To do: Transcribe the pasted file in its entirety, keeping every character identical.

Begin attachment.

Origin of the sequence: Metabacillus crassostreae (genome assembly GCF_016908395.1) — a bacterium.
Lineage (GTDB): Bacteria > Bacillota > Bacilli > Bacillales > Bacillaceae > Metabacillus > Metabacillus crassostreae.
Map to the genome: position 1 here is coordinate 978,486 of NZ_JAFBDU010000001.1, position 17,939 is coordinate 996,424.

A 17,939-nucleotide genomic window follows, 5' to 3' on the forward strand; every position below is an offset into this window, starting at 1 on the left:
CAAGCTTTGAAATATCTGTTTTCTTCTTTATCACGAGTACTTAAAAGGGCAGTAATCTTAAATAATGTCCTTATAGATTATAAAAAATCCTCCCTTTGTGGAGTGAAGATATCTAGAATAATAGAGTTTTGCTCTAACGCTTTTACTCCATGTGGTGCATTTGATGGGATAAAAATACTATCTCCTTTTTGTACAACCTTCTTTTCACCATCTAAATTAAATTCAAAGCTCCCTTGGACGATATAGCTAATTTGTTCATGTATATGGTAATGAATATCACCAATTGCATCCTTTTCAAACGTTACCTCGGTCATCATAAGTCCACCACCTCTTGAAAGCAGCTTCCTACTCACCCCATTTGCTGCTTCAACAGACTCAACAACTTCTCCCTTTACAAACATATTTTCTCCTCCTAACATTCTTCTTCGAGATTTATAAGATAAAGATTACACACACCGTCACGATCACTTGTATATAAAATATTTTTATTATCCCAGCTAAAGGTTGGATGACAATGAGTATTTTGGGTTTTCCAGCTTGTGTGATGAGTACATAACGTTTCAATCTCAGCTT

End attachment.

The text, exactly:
Origin of the sequence: Metabacillus crassostreae (genome assembly GCF_016908395.1) — a bacterium.
Lineage (GTDB): Bacteria > Bacillota > Bacilli > Bacillales > Bacillaceae > Metabacillus > Metabacillus crassostreae.
Map to the genome: position 1 here is coordinate 978,486 of NZ_JAFBDU010000001.1, position 17,939 is coordinate 996,424.

A 17,939-nucleotide genomic window follows, 5' to 3' on the forward strand; every position below is an offset into this window, starting at 1 on the left:
CAAGCTTTGAAATATCTGTTTTCTTCTTTATCACGAGTACTTAAAAGGGCAGTAATCTTAAATAATGTCCTTATAGATTATAAAAAATCCTCCCTTTGTGGAGTGAAGATATCTAGAATAATAGAGTTTTGCTCTAACGCTTTTACTCCATGTGGTGCATTTGATGGGATAAAAATACTATCTCCTTTTTGTACAACCTTCTTTTCACCATCTAAATTAAATTCAAAGCTCCCTTGGACGATATAGCTAATTTGTTCATGTATATGGTAATGAATATCACCAATTGCATCCTTTTCAAACGTTACCTCGGTCATCATAAGTCCACCACCTCTTGAAAGCAGCTTCCTACTCACCCCATTTGCTGCTTCAACAGACTCAACAACTTCTCCCTTTACAAACATATTTTCTCCTCCTAACATTCTTCTTCGAGATTTATAAGATAAAGATTACACACACCGTCACGATCACTTGTATATAAAATATTTTTATTATCCCAGCTAAAGGTTGGATGACAATGAGTATTTTGGGTTTTCCAGCTTGTGTGATGAGTACATAACGTTTCAATCTCAGCTT